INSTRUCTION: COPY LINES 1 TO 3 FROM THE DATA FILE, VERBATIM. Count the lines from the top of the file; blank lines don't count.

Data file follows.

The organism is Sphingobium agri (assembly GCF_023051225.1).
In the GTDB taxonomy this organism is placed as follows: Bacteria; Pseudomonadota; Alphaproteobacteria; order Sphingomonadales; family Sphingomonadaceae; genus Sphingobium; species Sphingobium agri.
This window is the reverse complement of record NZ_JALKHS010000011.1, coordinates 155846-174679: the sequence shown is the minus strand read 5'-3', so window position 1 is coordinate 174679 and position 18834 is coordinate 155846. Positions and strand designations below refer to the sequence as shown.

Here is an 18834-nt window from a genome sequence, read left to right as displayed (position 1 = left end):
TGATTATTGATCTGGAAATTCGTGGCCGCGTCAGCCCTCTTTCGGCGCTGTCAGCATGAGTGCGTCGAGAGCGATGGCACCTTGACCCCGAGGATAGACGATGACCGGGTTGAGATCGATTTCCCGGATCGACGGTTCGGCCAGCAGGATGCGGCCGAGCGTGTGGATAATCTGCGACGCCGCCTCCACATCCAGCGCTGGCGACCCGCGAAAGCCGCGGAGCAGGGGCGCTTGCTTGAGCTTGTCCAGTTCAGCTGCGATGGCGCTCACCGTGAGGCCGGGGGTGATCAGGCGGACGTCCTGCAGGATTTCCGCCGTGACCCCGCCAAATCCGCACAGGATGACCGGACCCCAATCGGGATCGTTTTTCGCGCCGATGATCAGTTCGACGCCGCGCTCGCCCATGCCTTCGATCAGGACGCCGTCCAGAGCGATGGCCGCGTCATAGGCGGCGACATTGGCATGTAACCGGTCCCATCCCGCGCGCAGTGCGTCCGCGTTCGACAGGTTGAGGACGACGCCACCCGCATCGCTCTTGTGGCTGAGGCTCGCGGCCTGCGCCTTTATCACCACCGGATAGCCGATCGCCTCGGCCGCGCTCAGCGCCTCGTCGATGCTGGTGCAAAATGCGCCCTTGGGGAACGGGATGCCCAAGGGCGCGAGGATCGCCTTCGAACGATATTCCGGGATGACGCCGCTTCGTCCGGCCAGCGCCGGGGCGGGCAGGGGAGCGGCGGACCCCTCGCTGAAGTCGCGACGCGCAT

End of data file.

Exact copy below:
The organism is Sphingobium agri (assembly GCF_023051225.1).
In the GTDB taxonomy this organism is placed as follows: Bacteria; Pseudomonadota; Alphaproteobacteria; order Sphingomonadales; family Sphingomonadaceae; genus Sphingobium; species Sphingobium agri.
This window is the reverse complement of record NZ_JALKHS010000011.1, coordinates 155846-174679: the sequence shown is the minus strand read 5'-3', so window position 1 is coordinate 174679 and position 18834 is coordinate 155846. Positions and strand designations below refer to the sequence as shown.